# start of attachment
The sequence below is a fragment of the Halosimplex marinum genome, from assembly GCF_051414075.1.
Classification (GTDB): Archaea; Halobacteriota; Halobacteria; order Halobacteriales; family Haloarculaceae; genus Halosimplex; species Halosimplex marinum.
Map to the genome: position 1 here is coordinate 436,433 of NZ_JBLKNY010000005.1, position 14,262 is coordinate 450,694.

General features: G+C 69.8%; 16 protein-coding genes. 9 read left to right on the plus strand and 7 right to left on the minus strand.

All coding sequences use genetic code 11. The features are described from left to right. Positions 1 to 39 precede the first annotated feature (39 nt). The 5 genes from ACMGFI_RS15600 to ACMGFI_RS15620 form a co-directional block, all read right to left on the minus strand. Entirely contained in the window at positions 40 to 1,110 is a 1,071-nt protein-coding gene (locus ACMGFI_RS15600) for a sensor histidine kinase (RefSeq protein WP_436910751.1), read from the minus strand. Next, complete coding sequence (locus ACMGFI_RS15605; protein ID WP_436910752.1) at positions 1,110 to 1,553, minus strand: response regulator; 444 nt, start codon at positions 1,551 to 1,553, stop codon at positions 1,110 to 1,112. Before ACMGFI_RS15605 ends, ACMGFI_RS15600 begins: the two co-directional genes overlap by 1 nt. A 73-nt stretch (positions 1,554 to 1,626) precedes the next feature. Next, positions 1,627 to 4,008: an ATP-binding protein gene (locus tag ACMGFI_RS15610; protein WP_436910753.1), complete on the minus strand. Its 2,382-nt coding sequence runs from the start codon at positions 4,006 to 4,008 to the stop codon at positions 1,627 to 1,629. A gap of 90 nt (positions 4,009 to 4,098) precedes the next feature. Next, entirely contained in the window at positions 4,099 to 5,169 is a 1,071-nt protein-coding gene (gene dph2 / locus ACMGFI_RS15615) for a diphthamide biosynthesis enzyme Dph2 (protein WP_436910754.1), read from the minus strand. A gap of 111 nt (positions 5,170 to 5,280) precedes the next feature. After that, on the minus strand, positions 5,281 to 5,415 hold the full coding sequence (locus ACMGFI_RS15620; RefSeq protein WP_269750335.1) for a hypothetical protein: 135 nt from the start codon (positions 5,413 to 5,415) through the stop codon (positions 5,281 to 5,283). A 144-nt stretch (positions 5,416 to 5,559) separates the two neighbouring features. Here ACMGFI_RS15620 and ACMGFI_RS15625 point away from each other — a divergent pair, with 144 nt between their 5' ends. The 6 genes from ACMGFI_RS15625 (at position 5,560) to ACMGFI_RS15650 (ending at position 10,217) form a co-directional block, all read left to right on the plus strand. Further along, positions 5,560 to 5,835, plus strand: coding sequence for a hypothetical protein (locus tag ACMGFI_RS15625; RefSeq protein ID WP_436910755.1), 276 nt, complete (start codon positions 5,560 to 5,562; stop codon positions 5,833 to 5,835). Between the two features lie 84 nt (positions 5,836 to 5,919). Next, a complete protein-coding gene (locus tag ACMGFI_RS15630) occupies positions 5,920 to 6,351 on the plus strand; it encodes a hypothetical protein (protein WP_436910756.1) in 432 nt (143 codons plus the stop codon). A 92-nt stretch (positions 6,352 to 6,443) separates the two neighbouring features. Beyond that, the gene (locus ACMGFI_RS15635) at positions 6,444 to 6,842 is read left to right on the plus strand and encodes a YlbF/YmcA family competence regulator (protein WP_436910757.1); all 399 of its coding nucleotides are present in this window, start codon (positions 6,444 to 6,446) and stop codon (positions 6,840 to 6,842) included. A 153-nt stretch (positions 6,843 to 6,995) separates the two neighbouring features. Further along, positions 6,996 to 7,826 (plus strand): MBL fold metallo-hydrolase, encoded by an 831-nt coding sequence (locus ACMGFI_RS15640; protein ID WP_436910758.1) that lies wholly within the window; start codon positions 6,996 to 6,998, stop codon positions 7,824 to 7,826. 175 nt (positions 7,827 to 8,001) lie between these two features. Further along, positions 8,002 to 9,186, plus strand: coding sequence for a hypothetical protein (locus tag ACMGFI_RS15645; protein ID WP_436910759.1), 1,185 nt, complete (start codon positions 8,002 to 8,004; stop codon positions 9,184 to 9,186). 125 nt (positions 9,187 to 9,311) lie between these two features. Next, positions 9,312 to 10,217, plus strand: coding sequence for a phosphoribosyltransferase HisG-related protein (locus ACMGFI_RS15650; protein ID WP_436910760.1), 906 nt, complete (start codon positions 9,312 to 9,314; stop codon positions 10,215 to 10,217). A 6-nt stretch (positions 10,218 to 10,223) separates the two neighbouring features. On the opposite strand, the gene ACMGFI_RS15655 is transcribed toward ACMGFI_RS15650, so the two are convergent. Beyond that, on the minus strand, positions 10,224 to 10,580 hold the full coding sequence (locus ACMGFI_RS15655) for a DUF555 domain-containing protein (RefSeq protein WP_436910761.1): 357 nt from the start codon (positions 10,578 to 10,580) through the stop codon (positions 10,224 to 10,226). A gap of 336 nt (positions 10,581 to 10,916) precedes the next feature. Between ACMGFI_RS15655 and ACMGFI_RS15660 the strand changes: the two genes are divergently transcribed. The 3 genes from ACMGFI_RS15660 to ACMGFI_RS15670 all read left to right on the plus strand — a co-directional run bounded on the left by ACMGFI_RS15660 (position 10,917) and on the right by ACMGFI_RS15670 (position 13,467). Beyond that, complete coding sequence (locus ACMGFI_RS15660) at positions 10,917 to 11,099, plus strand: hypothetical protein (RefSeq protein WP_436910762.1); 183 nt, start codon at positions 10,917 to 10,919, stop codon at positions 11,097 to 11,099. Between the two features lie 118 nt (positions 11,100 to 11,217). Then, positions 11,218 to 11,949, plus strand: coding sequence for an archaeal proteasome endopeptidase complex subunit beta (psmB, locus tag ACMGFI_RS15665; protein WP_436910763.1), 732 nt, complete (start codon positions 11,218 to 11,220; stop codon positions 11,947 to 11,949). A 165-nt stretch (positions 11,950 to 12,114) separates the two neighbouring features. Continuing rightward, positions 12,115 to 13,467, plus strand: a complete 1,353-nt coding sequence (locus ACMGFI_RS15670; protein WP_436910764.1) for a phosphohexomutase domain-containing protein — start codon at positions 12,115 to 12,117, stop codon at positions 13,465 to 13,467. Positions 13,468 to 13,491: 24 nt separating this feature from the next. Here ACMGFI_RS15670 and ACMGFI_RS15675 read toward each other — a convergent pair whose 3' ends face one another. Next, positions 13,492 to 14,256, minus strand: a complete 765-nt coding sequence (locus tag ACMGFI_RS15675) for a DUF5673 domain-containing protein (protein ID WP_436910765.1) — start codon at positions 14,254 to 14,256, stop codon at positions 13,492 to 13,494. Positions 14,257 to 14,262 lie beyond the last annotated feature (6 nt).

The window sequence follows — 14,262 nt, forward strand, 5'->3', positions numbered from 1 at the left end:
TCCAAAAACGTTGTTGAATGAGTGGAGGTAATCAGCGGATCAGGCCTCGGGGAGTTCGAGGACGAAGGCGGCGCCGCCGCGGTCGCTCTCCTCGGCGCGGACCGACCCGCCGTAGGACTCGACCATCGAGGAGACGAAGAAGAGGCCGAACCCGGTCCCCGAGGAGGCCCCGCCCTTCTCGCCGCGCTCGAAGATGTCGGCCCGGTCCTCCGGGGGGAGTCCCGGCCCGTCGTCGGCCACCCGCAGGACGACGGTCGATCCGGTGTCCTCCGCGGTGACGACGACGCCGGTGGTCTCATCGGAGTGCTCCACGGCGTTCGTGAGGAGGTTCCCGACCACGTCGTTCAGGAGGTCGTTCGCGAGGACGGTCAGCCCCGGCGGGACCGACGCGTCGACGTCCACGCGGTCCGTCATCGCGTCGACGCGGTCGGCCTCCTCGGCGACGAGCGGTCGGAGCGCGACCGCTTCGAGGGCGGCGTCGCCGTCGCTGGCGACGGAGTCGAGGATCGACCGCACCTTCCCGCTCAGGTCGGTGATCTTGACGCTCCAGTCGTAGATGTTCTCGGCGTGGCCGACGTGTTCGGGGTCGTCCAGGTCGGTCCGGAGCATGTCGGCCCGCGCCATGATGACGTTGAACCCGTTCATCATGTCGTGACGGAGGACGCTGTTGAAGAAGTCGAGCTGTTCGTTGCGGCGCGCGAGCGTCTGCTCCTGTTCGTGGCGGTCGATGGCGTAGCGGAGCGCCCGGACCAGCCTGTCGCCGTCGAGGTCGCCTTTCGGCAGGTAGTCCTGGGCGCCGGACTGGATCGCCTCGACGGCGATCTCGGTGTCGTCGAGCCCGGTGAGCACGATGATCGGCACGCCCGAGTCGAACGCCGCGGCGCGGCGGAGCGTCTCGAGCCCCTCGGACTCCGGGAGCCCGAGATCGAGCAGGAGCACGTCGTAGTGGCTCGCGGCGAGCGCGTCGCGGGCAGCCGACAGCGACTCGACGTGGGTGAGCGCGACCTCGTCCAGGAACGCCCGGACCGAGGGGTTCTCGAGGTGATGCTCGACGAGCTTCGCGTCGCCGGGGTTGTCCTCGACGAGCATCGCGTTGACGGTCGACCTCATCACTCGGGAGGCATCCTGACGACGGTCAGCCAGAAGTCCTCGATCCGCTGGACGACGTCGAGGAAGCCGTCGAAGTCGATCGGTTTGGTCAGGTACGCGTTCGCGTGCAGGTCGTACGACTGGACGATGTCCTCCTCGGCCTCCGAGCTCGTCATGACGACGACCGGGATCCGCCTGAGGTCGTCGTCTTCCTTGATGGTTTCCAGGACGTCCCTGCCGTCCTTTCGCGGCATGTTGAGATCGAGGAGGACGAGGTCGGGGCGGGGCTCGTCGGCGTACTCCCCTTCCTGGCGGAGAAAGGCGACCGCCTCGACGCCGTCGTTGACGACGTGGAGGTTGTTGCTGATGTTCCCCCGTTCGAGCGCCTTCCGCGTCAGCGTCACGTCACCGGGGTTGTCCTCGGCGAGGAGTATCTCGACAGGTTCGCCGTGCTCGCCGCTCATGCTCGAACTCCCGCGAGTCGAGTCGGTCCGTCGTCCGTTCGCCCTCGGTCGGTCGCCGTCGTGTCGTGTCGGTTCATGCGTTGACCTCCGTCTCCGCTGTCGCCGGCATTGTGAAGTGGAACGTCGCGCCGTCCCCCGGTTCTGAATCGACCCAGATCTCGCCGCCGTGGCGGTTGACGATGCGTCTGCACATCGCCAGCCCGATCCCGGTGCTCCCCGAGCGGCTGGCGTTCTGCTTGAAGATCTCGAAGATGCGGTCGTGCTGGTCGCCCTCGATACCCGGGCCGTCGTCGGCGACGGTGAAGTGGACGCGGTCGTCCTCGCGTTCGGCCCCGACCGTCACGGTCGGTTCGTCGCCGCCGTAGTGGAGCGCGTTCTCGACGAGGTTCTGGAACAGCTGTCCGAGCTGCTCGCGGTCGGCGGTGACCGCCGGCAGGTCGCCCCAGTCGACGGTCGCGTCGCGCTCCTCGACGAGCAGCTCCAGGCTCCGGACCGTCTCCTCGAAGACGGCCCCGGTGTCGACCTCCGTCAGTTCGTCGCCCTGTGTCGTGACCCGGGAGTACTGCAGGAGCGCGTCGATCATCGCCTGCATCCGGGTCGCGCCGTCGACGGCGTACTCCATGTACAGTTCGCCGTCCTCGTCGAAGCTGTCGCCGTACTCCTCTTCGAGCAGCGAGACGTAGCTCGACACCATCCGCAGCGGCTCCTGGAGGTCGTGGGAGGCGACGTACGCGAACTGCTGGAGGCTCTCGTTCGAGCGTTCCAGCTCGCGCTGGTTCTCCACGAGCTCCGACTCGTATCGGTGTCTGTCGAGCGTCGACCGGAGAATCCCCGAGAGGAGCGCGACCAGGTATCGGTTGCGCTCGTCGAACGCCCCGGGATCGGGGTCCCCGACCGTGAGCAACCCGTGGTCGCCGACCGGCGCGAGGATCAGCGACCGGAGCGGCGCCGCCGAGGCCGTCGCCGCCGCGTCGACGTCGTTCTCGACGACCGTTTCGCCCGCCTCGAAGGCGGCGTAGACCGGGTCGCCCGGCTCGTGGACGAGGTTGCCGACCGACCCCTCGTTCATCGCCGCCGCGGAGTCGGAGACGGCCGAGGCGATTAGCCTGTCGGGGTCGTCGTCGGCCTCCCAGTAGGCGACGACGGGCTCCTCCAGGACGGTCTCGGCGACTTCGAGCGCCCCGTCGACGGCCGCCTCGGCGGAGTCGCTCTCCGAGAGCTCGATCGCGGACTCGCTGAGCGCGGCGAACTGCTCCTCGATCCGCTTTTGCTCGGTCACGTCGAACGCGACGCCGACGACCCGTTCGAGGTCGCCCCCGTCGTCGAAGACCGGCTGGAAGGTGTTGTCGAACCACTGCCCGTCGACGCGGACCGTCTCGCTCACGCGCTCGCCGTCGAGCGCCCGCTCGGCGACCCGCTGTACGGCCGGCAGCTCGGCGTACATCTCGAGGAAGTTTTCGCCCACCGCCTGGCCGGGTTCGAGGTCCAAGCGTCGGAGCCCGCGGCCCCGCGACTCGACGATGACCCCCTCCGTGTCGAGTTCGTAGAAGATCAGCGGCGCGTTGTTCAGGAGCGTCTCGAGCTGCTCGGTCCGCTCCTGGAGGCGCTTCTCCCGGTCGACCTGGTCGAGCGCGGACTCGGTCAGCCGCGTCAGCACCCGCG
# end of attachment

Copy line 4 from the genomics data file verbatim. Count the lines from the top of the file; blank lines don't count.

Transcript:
General features: G+C 69.8%; 16 protein-coding genes. 9 read left to right on the plus strand and 7 right to left on the minus strand.